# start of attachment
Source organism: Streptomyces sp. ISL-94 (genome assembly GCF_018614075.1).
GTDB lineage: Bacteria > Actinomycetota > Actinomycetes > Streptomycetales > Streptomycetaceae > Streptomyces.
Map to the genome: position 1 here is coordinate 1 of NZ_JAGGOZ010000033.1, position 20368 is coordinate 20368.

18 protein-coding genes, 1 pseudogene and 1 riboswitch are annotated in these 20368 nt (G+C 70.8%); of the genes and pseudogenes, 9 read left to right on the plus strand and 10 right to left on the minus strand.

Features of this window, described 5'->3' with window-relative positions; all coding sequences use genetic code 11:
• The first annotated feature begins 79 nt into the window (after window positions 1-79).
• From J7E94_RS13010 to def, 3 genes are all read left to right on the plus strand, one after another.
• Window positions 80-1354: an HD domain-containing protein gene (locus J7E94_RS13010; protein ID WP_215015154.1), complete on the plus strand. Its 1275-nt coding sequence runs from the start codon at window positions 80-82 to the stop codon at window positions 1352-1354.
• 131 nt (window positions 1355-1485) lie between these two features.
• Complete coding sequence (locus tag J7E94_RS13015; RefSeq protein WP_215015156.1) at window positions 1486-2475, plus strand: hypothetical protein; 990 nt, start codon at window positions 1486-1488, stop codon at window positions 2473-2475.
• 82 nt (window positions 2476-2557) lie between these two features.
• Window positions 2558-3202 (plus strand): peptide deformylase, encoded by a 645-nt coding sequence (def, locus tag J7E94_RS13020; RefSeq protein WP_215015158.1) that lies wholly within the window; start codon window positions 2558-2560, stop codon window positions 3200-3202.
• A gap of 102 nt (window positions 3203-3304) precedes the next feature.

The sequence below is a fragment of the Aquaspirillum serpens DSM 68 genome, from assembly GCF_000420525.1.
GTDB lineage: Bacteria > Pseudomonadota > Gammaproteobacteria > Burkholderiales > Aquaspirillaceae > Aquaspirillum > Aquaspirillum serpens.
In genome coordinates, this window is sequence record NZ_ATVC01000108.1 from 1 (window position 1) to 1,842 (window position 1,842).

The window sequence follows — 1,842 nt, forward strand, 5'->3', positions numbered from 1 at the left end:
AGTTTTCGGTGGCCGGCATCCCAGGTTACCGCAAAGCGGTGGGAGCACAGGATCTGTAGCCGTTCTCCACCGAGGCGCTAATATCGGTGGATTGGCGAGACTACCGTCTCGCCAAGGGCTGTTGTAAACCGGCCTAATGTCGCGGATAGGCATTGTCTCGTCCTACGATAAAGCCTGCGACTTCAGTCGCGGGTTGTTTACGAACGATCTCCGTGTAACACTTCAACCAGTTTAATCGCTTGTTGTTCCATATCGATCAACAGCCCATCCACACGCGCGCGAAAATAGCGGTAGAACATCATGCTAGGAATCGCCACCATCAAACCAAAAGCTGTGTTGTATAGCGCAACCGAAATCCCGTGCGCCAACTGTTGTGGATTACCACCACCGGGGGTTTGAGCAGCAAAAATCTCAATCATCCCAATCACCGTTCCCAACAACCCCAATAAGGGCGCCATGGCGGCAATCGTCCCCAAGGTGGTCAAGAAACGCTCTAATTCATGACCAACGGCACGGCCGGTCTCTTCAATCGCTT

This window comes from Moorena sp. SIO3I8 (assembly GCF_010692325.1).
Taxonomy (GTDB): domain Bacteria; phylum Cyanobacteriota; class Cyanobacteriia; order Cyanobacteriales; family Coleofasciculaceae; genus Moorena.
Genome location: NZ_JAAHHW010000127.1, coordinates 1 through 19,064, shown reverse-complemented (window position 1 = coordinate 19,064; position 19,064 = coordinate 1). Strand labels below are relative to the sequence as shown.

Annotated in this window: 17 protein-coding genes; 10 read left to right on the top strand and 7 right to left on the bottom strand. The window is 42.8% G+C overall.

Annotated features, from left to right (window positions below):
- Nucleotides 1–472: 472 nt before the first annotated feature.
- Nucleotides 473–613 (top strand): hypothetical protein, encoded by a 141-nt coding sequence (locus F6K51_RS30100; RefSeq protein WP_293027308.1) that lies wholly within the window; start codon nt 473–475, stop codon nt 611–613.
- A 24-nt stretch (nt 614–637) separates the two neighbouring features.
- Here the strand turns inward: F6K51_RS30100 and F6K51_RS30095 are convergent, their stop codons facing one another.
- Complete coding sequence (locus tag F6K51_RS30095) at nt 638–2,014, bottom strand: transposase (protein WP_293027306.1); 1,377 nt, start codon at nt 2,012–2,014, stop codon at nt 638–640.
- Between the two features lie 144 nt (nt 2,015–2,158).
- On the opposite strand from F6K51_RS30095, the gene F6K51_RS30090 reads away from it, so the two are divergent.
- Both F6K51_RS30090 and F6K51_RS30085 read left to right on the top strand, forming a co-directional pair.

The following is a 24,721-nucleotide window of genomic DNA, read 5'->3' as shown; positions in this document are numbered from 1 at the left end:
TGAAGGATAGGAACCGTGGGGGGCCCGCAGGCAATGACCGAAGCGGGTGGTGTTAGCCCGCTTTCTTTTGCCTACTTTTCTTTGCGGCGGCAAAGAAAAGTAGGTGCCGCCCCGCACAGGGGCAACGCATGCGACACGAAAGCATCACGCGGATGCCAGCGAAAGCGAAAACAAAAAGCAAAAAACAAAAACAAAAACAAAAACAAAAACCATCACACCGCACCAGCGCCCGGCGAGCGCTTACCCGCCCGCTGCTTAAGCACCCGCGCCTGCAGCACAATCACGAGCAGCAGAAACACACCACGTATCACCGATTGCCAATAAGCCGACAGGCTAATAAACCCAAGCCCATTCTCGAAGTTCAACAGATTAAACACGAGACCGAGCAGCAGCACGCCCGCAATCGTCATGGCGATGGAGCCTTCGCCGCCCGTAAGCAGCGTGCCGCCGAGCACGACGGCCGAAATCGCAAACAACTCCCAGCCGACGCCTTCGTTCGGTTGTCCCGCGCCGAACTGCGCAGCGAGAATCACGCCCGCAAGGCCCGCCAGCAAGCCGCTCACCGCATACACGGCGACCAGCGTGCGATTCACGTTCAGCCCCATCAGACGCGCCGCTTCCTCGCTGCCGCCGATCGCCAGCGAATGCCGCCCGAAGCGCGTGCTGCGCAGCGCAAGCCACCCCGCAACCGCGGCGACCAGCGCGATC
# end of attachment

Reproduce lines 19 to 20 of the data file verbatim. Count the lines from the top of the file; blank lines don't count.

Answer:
This window comes from Moorena sp. SIO3I8 (assembly GCF_010692325.1).
Taxonomy (GTDB): domain Bacteria; phylum Cyanobacteriota; class Cyanobacteriia; order Cyanobacteriales; family Coleofasciculaceae; genus Moorena.